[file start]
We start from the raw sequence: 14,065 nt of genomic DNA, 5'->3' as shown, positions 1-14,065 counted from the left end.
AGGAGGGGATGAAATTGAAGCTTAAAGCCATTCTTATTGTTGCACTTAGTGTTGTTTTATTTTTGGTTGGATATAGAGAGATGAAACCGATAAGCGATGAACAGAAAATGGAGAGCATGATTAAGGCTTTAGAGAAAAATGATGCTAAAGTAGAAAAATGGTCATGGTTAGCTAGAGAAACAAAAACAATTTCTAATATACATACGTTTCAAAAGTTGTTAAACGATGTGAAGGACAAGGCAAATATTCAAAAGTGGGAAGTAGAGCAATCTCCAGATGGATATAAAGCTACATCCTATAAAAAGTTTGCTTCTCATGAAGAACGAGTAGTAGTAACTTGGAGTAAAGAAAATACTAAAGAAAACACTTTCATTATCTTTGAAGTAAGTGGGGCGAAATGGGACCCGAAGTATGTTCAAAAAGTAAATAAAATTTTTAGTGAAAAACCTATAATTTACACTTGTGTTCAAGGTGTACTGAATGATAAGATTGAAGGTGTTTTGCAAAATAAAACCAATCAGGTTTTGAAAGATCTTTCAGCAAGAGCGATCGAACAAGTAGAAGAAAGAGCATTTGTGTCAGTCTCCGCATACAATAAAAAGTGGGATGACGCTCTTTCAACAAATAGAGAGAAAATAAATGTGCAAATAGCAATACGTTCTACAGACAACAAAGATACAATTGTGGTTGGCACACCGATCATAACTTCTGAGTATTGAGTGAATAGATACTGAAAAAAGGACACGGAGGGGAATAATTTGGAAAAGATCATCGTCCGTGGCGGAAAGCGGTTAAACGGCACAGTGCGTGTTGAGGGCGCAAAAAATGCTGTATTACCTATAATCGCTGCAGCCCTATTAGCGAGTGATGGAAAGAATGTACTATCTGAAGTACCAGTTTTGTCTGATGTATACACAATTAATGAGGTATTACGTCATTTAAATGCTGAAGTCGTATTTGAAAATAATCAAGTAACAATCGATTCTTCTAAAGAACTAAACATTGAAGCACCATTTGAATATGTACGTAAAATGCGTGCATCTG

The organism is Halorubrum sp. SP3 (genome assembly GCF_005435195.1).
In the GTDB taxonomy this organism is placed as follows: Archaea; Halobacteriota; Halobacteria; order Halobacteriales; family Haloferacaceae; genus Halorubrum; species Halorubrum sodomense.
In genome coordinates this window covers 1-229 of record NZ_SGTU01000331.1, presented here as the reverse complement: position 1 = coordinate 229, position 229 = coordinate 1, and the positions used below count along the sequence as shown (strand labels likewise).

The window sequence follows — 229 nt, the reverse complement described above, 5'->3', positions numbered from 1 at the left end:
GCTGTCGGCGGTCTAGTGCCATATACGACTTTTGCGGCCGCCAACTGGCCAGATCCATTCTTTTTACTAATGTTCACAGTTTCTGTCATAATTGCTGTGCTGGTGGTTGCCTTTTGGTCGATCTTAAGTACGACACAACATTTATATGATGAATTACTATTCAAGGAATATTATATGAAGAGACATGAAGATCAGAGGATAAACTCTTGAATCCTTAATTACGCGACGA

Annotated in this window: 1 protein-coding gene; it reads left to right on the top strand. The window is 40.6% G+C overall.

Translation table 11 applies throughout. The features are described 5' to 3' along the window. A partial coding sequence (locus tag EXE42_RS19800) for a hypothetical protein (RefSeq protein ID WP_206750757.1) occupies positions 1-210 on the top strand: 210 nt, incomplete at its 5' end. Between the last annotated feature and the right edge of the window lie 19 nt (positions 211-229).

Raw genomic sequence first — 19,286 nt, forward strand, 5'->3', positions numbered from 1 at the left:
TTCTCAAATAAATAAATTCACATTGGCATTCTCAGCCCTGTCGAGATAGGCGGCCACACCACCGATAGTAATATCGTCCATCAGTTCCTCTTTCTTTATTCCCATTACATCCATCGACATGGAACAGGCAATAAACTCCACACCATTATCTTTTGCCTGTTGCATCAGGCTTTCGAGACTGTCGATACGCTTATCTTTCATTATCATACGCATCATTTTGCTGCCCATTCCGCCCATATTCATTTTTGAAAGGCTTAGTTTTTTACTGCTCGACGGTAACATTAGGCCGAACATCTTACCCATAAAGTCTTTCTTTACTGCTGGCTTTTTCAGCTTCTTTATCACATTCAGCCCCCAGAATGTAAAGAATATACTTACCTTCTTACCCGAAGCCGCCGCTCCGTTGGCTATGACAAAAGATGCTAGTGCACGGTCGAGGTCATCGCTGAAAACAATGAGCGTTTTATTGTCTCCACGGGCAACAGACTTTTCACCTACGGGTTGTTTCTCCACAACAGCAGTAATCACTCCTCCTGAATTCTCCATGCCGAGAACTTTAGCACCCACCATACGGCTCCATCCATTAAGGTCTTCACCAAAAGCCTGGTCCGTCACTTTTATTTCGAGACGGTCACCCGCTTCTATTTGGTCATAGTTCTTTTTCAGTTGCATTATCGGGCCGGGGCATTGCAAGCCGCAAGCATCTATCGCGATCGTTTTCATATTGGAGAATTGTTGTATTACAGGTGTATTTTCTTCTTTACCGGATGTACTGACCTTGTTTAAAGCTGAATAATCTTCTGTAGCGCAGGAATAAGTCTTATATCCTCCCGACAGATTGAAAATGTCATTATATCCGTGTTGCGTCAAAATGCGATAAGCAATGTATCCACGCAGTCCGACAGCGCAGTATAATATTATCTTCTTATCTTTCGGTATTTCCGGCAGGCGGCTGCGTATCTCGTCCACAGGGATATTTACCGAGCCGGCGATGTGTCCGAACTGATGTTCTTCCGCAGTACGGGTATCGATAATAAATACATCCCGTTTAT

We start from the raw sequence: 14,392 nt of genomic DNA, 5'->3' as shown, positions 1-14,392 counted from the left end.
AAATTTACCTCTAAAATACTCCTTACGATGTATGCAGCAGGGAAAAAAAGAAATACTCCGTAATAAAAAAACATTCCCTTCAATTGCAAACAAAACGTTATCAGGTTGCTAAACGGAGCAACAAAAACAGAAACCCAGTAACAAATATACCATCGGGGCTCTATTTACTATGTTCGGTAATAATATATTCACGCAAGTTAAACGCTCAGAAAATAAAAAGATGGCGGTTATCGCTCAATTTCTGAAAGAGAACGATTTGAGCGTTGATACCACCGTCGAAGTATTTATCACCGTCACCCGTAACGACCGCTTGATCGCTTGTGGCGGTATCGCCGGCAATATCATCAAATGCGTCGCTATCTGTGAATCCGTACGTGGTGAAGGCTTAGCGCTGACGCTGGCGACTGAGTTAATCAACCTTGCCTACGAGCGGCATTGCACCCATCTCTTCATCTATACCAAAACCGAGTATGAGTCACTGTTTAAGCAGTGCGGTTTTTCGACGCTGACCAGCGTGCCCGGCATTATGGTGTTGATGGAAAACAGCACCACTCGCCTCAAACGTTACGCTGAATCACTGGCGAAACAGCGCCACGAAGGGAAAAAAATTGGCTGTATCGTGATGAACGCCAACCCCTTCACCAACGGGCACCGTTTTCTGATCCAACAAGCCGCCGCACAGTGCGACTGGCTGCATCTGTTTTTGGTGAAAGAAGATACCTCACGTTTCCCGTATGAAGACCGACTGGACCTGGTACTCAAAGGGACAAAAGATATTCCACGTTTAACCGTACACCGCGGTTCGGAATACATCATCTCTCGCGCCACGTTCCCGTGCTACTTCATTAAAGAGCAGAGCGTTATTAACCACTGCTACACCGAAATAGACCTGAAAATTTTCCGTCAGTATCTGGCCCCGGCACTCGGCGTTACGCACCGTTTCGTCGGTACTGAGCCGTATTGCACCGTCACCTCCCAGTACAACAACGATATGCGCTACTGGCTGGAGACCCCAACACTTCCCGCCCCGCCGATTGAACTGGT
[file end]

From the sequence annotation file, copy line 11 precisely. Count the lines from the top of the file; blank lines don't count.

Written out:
TTCTCAAATAAATAAATTCACATTGGCATTCTCAGCCCTGTCGAGATAGGCGGCCACACCACCGATAGTAATATCGTCCATCAGTTCCTCTTTCTTTATTCCCATTACATCCATCGACATGGAACAGGCAATAAACTCCACACCATTATCTTTTGCCTGTTGCATCAGGCTTTCGAGACTGTCGATACGCTTATCTTTCATTATCATACGCATCATTTTGCTGCCCATTCCGCCCATATTCATTTTTGAAAGGCTTAGTTTTTTACTGCTCGACGGTAACATTAGGCCGAACATCTTACCCATAAAGTCTTTCTTTACTGCTGGCTTTTTCAGCTTCTTTATCACATTCAGCCCCCAGAATGTAAAGAATATACTTACCTTCTTACCCGAAGCCGCCGCTCCGTTGGCTATGACAAAAGATGCTAGTGCACGGTCGAGGTCATCGCTGAAAACAATGAGCGTTTTATTGTCTCCACGGGCAACAGACTTTTCACCTACGGGTTGTTTCTCCACAACAGCAGTAATCACTCCTCCTGAATTCTCCATGCCGAGAACTTTAGCACCCACCATACGGCTCCATCCATTAAGGTCTTCACCAAAAGCCTGGTCCGTCACTTTTATTTCGAGACGGTCACCCGCTTCTATTTGGTCATAGTTCTTTTTCAGTTGCATTATCGGGCCGGGGCATTGCAAGCCGCAAGCATCTATCGCGATCGTTTTCATATTGGAGAATTGTTGTATTACAGGTGTATTTTCTTCTTTACCGGATGTACTGACCTTGTTTAAAGCTGAATAATCTTCTGTAGCGCAGGAATAAGTCTTATATCCTCCCGACAGATTGAAAATGTCATTATATCCGTGTTGCGTCAAAATGCGATAAGCAATGTATCCACGCAGTCCGACAGCGCAGTATAATATTATCTTCTTATCTTTCGGTATTTCCGGCAGGCGGCTGCGTATCTCGTCCACAGGGATATTTACCGAGCCGGCGATGTGTCCGAACTGATGTTCTTCCGCAGTACGGGTATCGATAATAAATACATCCCGTTTAT